2. Legislation

Opponents of the government already seemed to be planning to seize control of the order paper and pass legislation designed to stop a no deal Brexit. If enough time exists to pass a Bill before prorogation starts, another way to stop the prorogation would be to add a clause to the Bill making it unlawful for ministers to advise the Queen to prorogue unless the Commons had voted for it and requiring the Prime Minister to advise the Queen, under the terms of the Meeting of Parliament Act 1797, to ask parliament to sit regardless of the order to prorogue.

The government possibly believes that the opposition would be stymied by a rule that says that Bills affecting the royal prerogative cannot pass unless the Queen has given consent, and the government controls whether the Queen is asked for her consent. But many ways exist of getting around that rule. For one thing, the government has accepted that the rule is purely one of House of Commons procedure and so the Speaker decides whether it applies.

3. Contempt

Another possibility is for the Commons to find Johnson in contempt of the House. Erskine May, the bible of parliamentary procedure, says that contempt includes ‘any act or omission which obstructs or impedes either House of Parliament in the performance of its functions’. The 14 October date seems to have been chosen to prevent questioning of the government, and possible motions of no confidence and emergency legislation, before the next European Council, and to make it easier to run down the clock after that date. Arguably, therefore, Johnson has committed contempt.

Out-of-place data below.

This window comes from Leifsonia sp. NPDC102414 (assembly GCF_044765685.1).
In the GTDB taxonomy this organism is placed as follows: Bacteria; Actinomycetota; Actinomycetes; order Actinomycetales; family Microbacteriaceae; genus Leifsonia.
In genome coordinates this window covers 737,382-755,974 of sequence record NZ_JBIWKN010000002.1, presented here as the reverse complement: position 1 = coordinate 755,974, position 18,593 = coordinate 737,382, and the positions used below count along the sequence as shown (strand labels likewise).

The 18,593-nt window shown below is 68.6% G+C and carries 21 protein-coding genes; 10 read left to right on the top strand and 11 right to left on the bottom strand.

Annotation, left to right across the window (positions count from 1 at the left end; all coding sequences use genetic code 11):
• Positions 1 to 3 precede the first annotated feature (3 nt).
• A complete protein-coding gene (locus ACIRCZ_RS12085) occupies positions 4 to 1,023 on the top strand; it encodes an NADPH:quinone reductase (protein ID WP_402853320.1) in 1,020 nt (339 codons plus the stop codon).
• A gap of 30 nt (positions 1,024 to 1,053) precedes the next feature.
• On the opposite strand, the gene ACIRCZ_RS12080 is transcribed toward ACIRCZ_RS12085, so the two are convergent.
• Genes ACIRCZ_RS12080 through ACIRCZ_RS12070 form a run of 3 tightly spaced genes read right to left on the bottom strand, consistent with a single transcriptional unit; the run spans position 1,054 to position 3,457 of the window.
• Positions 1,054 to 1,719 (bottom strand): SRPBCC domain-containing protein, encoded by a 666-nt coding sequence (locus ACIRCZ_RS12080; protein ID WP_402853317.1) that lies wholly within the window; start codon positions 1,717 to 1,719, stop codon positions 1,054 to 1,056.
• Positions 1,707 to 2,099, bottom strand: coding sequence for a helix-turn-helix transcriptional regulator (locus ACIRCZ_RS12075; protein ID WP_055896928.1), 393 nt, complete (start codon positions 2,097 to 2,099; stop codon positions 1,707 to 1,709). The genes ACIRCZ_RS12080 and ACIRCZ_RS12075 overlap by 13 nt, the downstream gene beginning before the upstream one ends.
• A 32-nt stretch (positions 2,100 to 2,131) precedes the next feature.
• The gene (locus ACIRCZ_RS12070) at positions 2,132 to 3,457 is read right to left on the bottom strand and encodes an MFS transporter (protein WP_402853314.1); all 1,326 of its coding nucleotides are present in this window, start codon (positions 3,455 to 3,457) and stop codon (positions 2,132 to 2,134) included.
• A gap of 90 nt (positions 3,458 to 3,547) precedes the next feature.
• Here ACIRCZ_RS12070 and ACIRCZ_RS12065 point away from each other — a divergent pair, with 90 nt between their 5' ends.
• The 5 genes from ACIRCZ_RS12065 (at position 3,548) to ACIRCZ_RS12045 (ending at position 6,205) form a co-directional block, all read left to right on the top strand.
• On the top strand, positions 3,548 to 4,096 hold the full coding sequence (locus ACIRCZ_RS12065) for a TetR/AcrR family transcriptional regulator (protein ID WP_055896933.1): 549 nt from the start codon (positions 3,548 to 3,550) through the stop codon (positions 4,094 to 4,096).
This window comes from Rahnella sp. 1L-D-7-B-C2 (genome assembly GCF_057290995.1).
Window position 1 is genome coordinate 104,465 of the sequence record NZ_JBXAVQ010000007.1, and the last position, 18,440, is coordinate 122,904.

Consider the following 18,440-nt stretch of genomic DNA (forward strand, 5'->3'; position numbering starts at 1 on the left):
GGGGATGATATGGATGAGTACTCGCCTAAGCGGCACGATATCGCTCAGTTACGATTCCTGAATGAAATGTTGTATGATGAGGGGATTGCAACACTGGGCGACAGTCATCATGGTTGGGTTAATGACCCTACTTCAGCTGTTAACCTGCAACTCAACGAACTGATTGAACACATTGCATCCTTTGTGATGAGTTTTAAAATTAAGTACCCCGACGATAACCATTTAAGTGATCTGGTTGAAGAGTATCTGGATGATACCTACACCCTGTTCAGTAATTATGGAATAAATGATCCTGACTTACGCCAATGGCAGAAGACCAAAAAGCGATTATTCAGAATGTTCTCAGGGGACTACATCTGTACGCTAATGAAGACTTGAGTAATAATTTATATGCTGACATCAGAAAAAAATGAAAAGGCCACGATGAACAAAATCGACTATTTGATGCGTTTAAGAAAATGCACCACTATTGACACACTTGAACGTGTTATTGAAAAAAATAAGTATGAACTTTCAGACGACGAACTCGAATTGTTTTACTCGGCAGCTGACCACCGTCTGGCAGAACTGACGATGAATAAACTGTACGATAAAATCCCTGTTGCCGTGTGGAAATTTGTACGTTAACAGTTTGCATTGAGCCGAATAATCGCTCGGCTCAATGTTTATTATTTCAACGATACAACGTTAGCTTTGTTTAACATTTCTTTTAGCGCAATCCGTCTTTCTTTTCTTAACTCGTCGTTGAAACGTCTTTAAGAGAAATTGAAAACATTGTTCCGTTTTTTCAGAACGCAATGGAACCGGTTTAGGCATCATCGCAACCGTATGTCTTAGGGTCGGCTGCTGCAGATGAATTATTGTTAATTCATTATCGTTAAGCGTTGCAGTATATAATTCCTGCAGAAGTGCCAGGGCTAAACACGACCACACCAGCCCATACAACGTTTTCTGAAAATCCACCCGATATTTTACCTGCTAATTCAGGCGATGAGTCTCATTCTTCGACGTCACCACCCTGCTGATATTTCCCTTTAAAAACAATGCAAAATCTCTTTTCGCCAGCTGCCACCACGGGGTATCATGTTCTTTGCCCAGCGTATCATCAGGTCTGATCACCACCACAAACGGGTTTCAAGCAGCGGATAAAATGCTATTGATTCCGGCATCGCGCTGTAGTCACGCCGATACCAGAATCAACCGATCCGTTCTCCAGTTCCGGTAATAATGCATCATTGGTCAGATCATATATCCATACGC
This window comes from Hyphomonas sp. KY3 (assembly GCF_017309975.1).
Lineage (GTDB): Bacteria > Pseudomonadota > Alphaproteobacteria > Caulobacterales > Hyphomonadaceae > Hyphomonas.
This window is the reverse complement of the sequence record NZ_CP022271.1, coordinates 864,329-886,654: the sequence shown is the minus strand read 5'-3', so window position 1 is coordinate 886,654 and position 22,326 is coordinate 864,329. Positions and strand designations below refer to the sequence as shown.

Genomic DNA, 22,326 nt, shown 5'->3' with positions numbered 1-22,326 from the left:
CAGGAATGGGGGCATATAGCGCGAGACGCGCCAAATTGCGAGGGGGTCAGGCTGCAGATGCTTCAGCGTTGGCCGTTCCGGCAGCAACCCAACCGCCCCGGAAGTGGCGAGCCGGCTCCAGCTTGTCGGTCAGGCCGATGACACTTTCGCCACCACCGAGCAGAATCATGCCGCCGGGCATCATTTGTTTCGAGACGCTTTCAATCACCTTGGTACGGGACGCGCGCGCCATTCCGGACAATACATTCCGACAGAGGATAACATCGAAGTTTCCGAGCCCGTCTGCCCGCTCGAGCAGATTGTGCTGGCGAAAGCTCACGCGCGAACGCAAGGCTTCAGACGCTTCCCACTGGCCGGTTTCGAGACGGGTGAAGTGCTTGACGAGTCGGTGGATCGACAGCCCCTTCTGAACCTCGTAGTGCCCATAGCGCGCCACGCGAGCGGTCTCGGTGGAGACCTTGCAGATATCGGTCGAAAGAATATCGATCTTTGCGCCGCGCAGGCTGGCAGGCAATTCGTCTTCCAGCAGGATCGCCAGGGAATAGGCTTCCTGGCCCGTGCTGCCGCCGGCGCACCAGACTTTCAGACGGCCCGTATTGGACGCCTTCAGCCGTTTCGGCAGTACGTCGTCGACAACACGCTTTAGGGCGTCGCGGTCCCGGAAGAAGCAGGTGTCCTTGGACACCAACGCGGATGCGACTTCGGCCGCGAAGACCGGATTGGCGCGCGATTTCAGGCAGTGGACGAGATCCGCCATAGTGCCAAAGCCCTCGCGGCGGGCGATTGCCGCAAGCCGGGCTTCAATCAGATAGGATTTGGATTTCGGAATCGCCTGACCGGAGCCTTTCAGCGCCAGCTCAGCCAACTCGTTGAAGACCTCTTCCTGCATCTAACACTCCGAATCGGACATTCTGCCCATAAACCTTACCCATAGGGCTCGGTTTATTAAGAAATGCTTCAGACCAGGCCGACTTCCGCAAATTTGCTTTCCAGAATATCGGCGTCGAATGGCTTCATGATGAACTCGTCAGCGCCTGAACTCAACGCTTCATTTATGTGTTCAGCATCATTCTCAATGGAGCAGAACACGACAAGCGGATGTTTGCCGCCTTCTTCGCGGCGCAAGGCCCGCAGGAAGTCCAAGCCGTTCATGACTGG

Contempt motions are not subject to the government’s control of the order paper. They are debated at the discretion of the Speaker.

If Johnson is found in contempt, what then? What if he refuses to purge his contempt by reversing the prorogation?  Sanctions for contempt against people who are not MPs seem weak, as the case of Dominic Cummings shows. But against MPs, the position is quite different. Ultimately, the House can expel any member of parliament by resolution, as it did, for example in 1954. As a non-member, it would be very difficult for Johnson to carry on as Prime Minister. Even if he declared his intention to stand in a by-election, the House could resolve that it would expel him again (or it could even refuse to hold the by-election).

4. Humble Address

A final possibility would be for the House, having seized control of the agenda, to ask the Queen not to listen to Johnson and not to prorogue Parliament. The Commons could do this using the established mechanism of a ‘Humble Address’, motion to send the Queen a polite message.

From the point of view of the Queen’s advisers, this would be the ultimate nightmare, because it would raise the prospect of placing the Queen at the centre of politics, the last place they want her to be. But, before the Queen needed to make a decision, such a motion would undoubtedly establish, without risking a general election, that Johnson lacked the confidence of the House. The right to give advice to the Queen on constitutional matters is one of the central privileges of the Prime Minister, and for the House to resolve that Johnson cannot be trusted to exercise it would amount to the clearest possible decision that he lacked their confidence. If Johnson were a man of honour, he would, to avoid causing the Queen embarrassment, immediately resign.

On the assumption, however, that Johnson is not a man of honour, the Humble Address would at least provide even clearer grounds than already exist for bringing a contempt motion.

This post represents the views of the author and not those of the Brexit blog, nor LSE. It first appeared at Democratic Audit.

David Howarth is Professor of Law and Public Policy, University of Cambridge.